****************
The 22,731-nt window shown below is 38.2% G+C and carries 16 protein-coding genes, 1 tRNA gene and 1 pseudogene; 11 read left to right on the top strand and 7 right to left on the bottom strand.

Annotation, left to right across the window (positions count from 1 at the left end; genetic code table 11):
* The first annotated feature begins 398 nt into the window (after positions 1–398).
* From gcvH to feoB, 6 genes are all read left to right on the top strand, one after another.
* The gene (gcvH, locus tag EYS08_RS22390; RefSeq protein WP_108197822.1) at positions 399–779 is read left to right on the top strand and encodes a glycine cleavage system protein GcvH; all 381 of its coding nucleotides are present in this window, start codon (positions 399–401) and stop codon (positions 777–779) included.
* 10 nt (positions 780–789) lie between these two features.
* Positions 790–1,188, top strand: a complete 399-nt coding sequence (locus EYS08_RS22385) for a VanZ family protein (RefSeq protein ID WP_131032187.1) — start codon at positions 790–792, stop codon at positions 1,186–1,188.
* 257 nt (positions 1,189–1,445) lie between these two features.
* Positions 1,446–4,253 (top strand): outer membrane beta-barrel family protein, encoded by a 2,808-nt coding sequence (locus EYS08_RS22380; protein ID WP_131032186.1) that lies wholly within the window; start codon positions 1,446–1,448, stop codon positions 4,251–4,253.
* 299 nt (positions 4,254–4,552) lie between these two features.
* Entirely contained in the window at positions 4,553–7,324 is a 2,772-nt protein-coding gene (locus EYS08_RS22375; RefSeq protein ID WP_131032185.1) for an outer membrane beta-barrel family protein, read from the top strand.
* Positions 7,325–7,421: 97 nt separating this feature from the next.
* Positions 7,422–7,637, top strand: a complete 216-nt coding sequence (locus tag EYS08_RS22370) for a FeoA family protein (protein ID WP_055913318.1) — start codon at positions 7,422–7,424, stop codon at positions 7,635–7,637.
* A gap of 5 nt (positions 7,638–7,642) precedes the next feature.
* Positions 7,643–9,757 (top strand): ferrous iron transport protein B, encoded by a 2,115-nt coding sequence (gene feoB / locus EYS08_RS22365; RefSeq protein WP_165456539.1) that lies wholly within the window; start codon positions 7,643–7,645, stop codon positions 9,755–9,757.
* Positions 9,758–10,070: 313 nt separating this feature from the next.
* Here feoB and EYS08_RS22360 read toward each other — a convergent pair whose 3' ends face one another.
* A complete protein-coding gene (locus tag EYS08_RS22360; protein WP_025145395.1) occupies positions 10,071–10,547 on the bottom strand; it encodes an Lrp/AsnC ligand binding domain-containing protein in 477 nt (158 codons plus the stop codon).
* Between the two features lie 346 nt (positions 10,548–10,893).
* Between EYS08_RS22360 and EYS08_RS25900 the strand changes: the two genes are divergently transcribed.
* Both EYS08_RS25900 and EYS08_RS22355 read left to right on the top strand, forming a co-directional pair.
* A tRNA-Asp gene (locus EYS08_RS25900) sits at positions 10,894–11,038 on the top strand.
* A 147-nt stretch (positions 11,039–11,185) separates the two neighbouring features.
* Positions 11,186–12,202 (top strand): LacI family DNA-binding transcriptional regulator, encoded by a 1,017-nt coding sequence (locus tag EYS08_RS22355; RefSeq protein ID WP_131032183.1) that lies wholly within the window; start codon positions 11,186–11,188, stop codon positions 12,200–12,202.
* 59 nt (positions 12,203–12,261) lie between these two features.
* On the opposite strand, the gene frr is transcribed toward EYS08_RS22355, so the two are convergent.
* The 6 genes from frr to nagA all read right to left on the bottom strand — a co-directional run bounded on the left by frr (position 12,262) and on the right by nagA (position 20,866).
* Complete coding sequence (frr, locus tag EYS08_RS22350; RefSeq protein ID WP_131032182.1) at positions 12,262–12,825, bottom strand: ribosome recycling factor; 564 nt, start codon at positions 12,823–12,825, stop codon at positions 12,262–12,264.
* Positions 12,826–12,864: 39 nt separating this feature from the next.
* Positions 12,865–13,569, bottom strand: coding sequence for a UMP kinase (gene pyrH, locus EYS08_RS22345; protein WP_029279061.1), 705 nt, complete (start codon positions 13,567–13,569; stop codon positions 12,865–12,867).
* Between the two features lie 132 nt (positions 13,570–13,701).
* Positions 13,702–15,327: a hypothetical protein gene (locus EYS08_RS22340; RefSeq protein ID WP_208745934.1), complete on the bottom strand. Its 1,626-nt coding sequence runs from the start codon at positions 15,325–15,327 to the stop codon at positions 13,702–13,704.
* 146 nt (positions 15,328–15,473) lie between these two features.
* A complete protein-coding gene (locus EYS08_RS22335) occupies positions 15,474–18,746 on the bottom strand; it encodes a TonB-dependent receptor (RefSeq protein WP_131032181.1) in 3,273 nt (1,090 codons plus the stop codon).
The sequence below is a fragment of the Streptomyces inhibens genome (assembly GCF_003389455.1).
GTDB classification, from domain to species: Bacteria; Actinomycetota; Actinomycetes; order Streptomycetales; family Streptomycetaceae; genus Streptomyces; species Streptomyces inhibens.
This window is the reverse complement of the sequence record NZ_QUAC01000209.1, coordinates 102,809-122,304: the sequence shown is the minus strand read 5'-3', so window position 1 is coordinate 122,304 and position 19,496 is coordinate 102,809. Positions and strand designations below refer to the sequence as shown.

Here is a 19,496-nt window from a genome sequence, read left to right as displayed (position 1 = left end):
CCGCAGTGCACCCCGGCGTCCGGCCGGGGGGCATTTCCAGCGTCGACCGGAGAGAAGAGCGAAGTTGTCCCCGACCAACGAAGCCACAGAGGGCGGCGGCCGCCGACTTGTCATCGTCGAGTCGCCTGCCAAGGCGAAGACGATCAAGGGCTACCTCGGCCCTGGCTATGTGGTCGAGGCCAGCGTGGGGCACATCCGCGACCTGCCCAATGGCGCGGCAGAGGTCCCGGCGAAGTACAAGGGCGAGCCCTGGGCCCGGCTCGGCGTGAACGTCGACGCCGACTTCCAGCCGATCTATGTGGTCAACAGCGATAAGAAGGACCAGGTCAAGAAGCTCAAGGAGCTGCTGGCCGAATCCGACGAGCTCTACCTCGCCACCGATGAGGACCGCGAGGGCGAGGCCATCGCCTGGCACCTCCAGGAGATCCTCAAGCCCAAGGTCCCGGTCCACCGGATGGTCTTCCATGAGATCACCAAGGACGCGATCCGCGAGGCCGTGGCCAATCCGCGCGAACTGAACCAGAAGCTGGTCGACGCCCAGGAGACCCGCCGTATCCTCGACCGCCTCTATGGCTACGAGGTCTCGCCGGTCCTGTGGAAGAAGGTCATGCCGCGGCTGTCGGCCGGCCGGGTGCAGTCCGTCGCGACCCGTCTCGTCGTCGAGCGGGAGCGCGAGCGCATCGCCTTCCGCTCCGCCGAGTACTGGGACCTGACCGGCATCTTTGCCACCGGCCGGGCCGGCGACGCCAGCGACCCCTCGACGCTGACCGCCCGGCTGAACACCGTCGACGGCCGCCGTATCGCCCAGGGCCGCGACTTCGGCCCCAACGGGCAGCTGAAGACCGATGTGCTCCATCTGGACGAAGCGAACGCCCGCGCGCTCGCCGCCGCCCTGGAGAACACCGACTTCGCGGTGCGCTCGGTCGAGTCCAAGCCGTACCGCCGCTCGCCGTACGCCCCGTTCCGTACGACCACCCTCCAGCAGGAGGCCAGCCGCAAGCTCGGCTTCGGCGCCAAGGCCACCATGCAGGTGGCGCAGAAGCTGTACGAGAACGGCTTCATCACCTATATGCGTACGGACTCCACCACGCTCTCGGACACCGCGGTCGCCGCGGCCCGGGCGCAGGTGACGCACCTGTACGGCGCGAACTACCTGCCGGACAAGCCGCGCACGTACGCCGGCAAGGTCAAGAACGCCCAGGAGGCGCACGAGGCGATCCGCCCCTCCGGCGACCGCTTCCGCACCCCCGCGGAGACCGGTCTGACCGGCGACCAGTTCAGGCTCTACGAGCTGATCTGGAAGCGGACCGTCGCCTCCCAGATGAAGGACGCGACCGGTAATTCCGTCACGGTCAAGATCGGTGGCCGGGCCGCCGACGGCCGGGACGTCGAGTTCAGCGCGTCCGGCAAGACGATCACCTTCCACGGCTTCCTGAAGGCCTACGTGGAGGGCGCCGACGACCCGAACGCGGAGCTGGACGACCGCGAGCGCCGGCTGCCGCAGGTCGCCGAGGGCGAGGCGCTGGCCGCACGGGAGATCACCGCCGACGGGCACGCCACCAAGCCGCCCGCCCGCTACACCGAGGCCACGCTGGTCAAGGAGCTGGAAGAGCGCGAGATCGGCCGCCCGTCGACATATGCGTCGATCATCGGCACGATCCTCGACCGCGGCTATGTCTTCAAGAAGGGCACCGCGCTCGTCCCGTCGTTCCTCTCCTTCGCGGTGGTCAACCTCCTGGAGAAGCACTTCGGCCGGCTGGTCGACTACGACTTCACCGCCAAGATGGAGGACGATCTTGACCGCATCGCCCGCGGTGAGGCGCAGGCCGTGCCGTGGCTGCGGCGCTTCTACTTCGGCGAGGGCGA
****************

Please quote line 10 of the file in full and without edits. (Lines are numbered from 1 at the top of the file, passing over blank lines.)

* 299 nt (positions 4,254–4,552) lie between these two features.